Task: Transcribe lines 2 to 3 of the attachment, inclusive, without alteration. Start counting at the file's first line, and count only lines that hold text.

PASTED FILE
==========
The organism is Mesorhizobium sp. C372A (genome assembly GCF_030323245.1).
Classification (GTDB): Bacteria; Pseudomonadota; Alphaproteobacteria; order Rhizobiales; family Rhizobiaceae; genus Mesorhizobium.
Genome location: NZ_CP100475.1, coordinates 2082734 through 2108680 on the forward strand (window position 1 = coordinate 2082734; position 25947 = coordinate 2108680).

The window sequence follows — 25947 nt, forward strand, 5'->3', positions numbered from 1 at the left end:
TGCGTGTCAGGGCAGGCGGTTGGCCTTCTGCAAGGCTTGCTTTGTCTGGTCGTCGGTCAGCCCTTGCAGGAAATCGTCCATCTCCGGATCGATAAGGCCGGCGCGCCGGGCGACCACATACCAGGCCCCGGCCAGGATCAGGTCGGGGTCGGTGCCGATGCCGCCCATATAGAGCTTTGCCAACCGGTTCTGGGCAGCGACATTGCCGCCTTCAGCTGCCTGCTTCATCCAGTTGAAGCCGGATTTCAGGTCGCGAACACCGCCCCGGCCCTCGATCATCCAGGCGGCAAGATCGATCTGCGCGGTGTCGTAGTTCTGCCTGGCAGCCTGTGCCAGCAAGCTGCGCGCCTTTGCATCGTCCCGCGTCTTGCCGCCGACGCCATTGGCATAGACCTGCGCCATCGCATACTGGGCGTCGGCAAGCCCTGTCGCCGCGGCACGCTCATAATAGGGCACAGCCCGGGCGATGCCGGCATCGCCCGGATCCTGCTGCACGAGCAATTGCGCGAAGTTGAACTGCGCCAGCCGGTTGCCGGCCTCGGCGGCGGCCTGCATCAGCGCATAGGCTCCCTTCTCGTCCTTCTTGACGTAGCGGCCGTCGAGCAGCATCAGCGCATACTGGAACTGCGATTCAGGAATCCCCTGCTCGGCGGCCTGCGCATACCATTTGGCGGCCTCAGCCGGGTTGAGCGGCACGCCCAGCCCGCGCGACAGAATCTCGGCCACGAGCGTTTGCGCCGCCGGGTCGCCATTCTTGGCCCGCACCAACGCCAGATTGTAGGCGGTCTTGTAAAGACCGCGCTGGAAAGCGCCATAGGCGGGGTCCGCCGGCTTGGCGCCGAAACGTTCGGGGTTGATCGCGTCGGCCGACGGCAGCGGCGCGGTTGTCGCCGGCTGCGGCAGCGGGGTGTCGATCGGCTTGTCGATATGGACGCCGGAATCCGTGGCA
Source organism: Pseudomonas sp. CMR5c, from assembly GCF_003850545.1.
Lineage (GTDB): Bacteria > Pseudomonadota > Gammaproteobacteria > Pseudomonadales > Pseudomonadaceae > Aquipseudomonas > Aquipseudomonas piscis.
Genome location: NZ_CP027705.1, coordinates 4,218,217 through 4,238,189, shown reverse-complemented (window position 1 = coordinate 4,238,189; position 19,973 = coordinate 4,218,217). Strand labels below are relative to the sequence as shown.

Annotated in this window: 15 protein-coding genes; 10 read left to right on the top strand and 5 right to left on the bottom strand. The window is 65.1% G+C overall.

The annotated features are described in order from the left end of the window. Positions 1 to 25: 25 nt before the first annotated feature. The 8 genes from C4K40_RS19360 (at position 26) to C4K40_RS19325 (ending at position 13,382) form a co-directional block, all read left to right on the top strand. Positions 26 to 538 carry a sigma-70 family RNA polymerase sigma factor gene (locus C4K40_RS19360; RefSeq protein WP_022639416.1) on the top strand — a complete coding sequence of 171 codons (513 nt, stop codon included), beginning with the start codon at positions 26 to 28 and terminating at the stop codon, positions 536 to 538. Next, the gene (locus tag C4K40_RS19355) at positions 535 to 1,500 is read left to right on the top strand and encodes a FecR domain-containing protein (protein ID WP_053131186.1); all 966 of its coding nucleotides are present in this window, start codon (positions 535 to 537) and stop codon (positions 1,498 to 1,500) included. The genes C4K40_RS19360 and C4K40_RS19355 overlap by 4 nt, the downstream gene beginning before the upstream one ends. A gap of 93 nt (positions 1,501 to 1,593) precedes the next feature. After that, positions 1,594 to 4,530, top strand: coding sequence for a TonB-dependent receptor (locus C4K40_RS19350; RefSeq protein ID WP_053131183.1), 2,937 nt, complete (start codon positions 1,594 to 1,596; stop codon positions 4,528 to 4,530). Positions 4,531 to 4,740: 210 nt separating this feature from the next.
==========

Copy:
Classification (GTDB): Bacteria; Pseudomonadota; Alphaproteobacteria; order Rhizobiales; family Rhizobiaceae; genus Mesorhizobium.
Genome location: NZ_CP100475.1, coordinates 2082734 through 2108680 on the forward strand (window position 1 = coordinate 2082734; position 25947 = coordinate 2108680).